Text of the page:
My Christmas Eve’s eve daytrip to Brazos Bend State Park (BBSP) provided wonderful birding and photography opportunities, and I plan to blog post a few of the photographs this coming week.
One of my most exciting observations for the day was a close-up viewing of a small group of female (and immature) Northern Shovelers. Like most species of ducks, geese, and swans (Family Anatidae), Shovelers are shy of human observation. Time and time again I’ve come upon these ducks on marshy ponds or lakes, and watched their sly but quick movement towards the opposite shoreline. I stand and watch with limited viewing of their backsides, as their heads are pointed away, gracefully swimming in any direction away from my stance. Side views are only granted when their large personal space requirements are fulfilled, with significant surface water between their position and my binoculars or camera. I can’t really hold this common, antisocial behavior (with respect to humans) against any of the Anatidae species. I too have an infamous reputation for needing a significant personal space. In crowded conditions, whether friendly or unknown, the rick-man has noted that I tend towards a sly but quick movement to the least-crowded edge of any given gathering of humans.
But this past Friday, I was delighted to see these shy beauties in the marshy wetland, quite close to the trail between the BBSP observation platform and Elm Lake. With no other humans in the area, they were within 15 yards of the trail’s edge. I was able to stealthily approach and hide behind brushy undergrowth for a close-up viewing of these bountifully-billed beauties:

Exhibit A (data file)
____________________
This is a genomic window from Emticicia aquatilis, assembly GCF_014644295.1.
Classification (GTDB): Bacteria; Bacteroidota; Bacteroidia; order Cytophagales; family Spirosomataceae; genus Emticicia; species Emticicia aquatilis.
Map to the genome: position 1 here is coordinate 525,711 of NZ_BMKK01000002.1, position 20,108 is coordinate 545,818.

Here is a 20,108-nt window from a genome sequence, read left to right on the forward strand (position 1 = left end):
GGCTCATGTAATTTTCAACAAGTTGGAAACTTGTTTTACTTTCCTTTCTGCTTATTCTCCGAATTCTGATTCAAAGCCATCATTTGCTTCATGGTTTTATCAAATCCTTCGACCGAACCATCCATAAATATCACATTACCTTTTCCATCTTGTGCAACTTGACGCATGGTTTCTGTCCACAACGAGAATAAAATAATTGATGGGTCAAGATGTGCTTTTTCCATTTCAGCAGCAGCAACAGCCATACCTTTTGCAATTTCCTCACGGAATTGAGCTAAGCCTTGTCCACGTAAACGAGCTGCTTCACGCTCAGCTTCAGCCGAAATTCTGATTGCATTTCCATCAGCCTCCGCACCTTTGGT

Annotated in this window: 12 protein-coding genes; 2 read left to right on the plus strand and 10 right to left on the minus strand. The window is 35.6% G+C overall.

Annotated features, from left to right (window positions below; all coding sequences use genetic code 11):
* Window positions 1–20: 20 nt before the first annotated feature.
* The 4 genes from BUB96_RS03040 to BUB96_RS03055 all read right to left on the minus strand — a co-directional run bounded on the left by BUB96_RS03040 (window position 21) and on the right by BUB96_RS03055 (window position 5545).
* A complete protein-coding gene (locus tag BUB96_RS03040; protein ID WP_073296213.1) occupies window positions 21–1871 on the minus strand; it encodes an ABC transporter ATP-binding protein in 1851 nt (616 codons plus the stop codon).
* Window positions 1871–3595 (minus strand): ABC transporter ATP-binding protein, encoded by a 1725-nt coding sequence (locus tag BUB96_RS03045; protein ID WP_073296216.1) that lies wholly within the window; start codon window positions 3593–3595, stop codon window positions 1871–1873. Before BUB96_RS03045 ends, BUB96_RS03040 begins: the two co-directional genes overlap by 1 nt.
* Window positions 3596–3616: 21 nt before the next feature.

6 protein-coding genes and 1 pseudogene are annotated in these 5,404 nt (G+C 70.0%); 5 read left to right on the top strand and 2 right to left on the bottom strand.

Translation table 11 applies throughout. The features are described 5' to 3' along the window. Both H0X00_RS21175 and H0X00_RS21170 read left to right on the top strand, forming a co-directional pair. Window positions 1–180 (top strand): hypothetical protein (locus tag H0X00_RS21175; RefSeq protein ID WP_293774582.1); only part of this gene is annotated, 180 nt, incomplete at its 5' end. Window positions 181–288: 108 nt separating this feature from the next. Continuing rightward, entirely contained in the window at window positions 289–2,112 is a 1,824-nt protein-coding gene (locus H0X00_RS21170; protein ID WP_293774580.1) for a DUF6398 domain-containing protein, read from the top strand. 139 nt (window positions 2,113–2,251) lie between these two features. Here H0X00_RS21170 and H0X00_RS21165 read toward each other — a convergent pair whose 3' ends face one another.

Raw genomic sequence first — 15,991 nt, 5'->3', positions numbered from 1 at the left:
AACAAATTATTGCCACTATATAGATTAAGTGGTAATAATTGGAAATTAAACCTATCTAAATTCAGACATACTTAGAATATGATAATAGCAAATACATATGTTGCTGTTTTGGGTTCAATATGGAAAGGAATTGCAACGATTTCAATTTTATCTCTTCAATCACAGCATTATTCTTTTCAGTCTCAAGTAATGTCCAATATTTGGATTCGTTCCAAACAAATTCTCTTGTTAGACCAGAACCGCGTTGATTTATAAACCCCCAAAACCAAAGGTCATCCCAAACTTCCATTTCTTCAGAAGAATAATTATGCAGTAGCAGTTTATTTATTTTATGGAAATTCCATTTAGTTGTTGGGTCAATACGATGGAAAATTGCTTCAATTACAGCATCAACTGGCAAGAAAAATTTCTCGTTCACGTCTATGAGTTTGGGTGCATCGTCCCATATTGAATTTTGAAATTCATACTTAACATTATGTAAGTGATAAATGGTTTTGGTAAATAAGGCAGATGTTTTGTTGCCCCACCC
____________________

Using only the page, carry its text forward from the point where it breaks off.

Northern Shovelers are a member of the Subfamily Anatinae, and within this Subfamily, a member of the Anatini Tribe. This tribal grouping is commonly described, by both birders and hunters, as the Dabbling Ducks. These surface-feeding ducks “dabble” on the surface of the water, straining aquatic invertebrates through their specialized bills. It is not uncommon to see dabbling ducks “upended” with “rear ends” pointed to the sky and heads just under water, feeding near surface level. Just for fun I thought I’d include this picture that I captured in January 2006 at BBSP, showing three Blue-winged Teals (Anatini cousins of the Shoveler) in, ahem, the somewhat undignified but famous dabbling duck “up-end” feeding position:
However, Shovelers are a bit too dignified for this behavior, and rarely tip up in this manner. Rather, Mother Nature has especially outfitted Northern Shovelers with the best-known bill of the Anatini Tribe, a spatula-like instrument for filtering mud and water, straining both for aquatic invertebrates of various sizes.
I think you would agree, especially with my rare close-up, and direct head-on viewing, that Northern Shovelers are “graced” with an exquisite “snout”:
And if you didn't "click on" the above photo for full-size bill viewing, you may miss why this bountifully-billed beauty is one of my favorites!